Note pronounced changes. What has changed in daily behavior over time? Is he getting lost more often while driving or having frequent accidents? Are bills piling up? Is he unable to remember bank deposits or withdrawals? Is he unable to compile things like grocery lists or navigate a supermarket? Does he get lost while driving?
Carolyn McClanahan, a physician and certified financial planner, suggests primary care doctors run tests if you see changes.
"A diagnosis of dementia is based on a combination of factors," McClanahan says. "The 'mini-mental status exam' is usually done first and other tests are added to rule out other causes that can mimic dementia."
Legal and Financial Matters
The best advice is to make sure legal and financial protection are set up long before any cognitive decline may set in.
At the very least, powers of attorney should be granted to responsible family members. These documents, available online or prepared by elder law attorneys
, will enable a third party to make decisions in the event of mental or physical incapacity.
There are two main power of attorney documents: healthcare and financial. Both give someone else the ability to make decisions about medical treatment and bill payments, for examples. These are essential documents in any estate plan
McClanahan says the best time to prepare for the future is early--preferably before retirement age. That gives families plenty of time to discuss estate and charitable planning. You might want to sit down with a trusted financial adviser such as an accountant, attorney, or certified financial planner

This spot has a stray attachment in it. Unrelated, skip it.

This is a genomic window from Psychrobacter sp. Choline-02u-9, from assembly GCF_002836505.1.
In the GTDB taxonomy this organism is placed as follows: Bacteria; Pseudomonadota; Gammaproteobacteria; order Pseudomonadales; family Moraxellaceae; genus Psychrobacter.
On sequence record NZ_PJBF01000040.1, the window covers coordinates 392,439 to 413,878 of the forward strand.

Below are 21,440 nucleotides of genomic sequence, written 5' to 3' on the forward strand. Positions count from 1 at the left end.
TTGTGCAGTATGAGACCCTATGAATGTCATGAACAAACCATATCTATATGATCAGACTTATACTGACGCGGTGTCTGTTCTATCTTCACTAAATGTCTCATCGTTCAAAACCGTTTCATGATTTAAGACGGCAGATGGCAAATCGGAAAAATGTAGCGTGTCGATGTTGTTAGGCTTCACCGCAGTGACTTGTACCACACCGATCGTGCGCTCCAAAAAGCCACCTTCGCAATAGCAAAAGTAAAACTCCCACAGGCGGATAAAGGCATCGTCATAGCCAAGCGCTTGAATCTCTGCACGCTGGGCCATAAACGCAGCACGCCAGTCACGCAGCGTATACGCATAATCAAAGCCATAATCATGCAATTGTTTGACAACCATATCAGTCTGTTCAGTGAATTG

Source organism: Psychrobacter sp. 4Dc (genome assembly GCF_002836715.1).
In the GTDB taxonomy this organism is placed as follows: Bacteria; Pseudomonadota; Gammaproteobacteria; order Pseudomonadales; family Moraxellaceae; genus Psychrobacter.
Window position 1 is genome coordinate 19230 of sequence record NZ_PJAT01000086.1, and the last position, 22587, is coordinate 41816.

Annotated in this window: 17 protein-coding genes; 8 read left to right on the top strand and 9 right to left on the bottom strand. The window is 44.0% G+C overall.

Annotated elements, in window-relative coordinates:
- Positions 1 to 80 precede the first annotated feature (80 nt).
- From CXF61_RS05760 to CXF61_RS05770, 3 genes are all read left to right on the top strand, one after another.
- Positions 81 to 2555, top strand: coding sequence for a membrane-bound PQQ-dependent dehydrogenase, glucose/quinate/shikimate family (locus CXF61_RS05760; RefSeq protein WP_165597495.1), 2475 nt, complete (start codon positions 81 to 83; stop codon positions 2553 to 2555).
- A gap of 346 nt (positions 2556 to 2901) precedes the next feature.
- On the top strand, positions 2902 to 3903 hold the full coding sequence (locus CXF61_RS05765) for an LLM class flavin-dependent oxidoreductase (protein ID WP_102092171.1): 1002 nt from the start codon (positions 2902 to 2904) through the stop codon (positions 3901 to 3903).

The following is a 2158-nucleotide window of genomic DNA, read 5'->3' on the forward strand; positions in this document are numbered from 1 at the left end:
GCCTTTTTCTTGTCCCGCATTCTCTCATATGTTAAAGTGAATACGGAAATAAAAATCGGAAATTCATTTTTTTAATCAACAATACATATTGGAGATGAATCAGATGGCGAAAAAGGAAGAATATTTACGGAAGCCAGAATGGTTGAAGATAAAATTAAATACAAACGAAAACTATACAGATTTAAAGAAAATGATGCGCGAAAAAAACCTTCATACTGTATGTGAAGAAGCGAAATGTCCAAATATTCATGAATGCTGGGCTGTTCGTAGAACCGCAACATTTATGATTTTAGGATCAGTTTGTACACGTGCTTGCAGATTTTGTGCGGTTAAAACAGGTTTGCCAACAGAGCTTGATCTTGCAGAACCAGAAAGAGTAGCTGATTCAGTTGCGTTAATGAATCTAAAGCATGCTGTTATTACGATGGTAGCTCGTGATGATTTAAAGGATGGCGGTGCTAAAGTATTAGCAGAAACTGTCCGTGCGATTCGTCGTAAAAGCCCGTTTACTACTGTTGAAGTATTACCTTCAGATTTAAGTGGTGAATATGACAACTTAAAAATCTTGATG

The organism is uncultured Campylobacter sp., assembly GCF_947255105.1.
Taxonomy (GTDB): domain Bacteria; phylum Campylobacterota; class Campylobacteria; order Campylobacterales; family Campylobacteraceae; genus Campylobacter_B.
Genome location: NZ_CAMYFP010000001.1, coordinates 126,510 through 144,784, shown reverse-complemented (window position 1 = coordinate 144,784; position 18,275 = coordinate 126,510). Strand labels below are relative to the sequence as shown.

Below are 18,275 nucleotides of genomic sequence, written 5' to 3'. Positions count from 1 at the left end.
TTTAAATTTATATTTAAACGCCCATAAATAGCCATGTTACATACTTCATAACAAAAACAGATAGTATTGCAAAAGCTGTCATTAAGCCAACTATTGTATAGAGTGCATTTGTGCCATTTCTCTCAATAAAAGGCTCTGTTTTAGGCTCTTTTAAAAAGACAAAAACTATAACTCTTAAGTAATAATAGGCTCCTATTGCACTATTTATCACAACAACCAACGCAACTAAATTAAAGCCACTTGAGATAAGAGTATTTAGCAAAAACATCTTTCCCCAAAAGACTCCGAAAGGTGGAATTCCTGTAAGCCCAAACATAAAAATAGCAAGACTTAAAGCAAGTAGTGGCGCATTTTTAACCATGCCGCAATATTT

(or all three).
"Our way of dealing with dementia," McClanahan adds, referring to her financial planning practice, "is to address the issue long before it occurs, or if it is a new client that already may be having issues, we address it as soon as possible. This involves creating a caretaking plan, which includes documenting when financial decision-making will occur, desired living transitions, healthcare decision making, and when the client will quit driving."
At the very least, have a family discussion on how to handle the responsibility if struggles with a mental or physical disability begin. Who in the family can take over financial affairs and make sensible decisions?
"The most important thing to deal with dementia is to have a plan in advance," McClanahan adds. "Once a person has dementia, it is hard to get things done because they may not have the capacity to make decisions. For example, powers of attorney are great, but sometimes the person may need a legal guardian. If families have not agreed on this, then this can turn into an expensive legal battle."
Granted, these can be difficult discussions and decisions. But they can be tackled with more compassion and understanding if you have time to weigh all of the options.
John F. Wasik is a freelance columnist for Morningstar.com and author of 16 books, including Lightning Strikes: Timeless Lessons in Creativity from the Life and Work of Nikola Tesla. The views expressed in this article do not necessarily reflect the views of Morningstar.com.